Colorado Gov. Bill Ritter’s first State of the State speech was about dreams. His second was about reality.In comparison to the bold vision he showed in 2007, Ritter’s speech Thursday to a joint session of the General Assembly was all about caution. In some ways, it reflected the lessons learned in his first year in office. But it still felt like a call to keep expectations low.
The most glaring example came on the issue of health care reform, perhaps the most important issue facing Americans today.
Here’s what Ritter said about health care reform in 2007:
“My long-term vision is to establish a Colorado Health Plan that provides every Coloradan with access to some basic form of health insurance and health care by 2010.”
Here’s what Ritter said about health care reform in 2008:
“We have to keep addressing that, and we have to keep doing it in a way that acknowledges the fiscal constraints of this state … We have to take a realistic, building-block, steady approach to progress.”
That sure doesn’t sound like universal health coverage by 2010.
On other critical fronts, such as the need for “21st century transportation,” decently funded colleges and universities and kindergarten-through-high school programs that produce competent graduates and cut shameful dropout rates, the governor was also a lot more restrained than last year.
In 2007, he proclaimed goals of cutting the dropout rate in half in 10 years and halving the achievement gap between white and minority students in a decade. He also touted a study commission that would develop a transportation plan to meet a crying need for road construction and repairs and mass transit.
This year, he warned, “We aren’t going to come up with big fixes in all of those areas all at once. It would be a fool’s errand even to try. We must make steady progress across the board, doing what is right and what we can afford.”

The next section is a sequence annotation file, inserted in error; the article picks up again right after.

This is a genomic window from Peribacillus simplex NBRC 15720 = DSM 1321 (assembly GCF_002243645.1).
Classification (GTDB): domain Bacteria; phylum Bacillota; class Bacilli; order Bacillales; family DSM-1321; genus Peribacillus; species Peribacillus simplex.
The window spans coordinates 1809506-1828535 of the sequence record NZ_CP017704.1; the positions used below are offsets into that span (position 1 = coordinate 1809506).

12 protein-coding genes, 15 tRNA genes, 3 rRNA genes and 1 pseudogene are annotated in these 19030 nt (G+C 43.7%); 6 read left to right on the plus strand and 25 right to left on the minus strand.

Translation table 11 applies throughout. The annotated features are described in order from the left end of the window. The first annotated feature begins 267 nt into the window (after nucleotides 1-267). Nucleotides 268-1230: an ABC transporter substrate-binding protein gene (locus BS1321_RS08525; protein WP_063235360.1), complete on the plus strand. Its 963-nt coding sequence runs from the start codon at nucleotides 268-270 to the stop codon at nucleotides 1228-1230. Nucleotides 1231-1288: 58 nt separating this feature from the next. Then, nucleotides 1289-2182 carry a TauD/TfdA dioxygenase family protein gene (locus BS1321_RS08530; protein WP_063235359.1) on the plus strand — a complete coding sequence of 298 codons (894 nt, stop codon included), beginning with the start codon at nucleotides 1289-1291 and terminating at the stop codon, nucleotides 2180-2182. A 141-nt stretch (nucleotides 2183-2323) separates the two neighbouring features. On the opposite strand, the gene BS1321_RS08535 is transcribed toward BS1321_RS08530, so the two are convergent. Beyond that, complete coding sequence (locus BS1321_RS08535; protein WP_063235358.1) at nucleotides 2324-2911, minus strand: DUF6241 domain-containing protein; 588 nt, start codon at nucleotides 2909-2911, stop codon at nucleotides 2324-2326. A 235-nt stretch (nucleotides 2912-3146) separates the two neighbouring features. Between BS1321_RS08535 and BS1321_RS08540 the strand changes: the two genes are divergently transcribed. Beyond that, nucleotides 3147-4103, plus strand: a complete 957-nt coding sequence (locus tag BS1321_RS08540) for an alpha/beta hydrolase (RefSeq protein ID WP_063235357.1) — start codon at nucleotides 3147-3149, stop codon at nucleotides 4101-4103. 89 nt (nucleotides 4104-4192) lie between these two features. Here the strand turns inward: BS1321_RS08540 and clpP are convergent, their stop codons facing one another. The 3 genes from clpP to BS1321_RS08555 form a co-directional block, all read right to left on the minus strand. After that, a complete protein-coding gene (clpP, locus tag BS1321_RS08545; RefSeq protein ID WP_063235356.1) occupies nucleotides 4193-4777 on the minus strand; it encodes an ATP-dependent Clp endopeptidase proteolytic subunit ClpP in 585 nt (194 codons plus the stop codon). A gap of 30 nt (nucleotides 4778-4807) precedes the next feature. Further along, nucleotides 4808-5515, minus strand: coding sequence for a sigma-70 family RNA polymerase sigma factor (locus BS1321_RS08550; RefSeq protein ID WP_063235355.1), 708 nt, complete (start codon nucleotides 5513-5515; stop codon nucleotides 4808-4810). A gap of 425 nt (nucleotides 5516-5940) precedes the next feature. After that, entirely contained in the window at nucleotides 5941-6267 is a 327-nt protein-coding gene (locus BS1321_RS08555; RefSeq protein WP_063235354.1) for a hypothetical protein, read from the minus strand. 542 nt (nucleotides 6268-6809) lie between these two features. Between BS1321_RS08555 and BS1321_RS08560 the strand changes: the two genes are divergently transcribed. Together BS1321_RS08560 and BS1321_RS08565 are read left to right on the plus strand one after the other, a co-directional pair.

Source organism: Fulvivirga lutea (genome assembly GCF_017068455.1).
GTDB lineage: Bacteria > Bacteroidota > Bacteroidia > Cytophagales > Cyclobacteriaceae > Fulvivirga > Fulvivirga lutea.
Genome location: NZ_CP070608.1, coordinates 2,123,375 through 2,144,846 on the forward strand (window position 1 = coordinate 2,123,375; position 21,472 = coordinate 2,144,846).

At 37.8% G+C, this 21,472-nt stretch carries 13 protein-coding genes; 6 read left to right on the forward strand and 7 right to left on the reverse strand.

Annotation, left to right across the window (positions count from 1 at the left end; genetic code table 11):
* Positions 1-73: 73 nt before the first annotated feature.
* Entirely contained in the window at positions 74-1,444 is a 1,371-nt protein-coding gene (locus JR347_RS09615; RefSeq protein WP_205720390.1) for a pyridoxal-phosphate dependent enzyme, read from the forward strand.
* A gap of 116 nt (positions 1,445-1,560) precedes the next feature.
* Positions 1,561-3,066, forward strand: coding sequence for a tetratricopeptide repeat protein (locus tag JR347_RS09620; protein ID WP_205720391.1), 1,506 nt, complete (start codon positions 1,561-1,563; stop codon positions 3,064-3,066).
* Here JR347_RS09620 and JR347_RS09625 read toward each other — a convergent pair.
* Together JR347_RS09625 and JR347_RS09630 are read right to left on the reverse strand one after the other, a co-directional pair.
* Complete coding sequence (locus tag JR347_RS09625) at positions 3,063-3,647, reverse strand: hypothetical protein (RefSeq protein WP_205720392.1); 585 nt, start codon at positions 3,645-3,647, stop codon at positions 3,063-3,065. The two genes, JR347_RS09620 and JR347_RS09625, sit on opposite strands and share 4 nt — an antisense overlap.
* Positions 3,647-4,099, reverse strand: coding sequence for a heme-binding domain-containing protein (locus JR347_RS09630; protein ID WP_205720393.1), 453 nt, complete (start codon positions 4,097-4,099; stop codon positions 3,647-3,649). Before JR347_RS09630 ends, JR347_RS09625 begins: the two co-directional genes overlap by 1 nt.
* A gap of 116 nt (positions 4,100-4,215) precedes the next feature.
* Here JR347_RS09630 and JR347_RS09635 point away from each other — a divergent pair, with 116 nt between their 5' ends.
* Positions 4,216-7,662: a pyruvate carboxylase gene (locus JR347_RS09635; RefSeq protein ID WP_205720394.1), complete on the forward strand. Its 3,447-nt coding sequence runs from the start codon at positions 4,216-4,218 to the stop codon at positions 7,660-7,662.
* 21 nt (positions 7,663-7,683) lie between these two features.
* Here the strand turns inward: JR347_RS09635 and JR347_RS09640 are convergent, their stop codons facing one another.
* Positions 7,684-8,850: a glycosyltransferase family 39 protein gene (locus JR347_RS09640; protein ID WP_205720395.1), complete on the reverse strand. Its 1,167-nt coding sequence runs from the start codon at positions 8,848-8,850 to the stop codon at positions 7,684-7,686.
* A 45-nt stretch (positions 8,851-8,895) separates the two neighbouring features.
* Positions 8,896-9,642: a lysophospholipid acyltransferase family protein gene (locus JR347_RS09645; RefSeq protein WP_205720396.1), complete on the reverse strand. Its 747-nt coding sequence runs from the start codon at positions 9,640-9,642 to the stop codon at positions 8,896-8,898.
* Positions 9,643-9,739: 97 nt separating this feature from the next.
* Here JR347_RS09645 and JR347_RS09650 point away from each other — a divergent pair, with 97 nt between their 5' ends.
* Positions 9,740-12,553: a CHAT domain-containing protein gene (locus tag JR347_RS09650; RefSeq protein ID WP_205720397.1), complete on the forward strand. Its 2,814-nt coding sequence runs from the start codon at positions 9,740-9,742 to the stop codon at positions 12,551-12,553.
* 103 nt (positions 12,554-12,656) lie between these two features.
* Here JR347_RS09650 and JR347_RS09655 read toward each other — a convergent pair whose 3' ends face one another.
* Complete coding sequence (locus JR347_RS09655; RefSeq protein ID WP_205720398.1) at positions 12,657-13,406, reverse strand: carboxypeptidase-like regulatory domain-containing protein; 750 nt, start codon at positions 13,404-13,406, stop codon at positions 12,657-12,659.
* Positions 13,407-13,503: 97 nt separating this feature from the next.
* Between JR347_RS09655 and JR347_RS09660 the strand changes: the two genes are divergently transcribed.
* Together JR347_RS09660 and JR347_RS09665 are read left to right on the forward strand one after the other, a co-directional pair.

The Democratic governor begged for “collaboration” from a Democrat-dominated legislature and a Republican minority already crying foul about a property tax stabilization plan that has added enough money to the state budget to fund expanded preschool and kindergarten programs.
“We must never mistake sound bites for sound public policy,” the governor said.
With many members of the legislature facing re-election in this presidential election year, it would be foolish to expect anything except partisan political grandstanding.
But Ritter is right. The state’s needs exist independent of any individual candidate’s need to remain in office.
“From 2001 to 2006, no other state cut funding to higher education more than Colorado,” the governor reported. The state allocated $52 million additional dollars to higher ed last fiscal year. Ritter proposes adding $59.5 million more this fiscal year. But from the prior budget cuts, the budgets of Colorado’s public colleges and universities still remain hundreds of millions of dollars a year behind the budgets of comparable schools in other states.
Even on the red meat, bipartisan issue of improved transportation, the governor acknowledged the difficulty of implementing the recommendations of his blue ribbon transportation commission. The commission called for $1.5 billion in projects funded by ongoing fee and tax increases. This is what it will cost to fix gridlock and deplorable roads that drag down quality of life and, eventually, economic development.
“We can make steady progress this year (on transportation),” Ritter contended. “But how we go forward depends largely on whether we can build a bipartisan consensus around contentious funding issues.”
In an election year, it’s hard to see that happening.
But not as hard as it will be to see dreams for a great state dashed.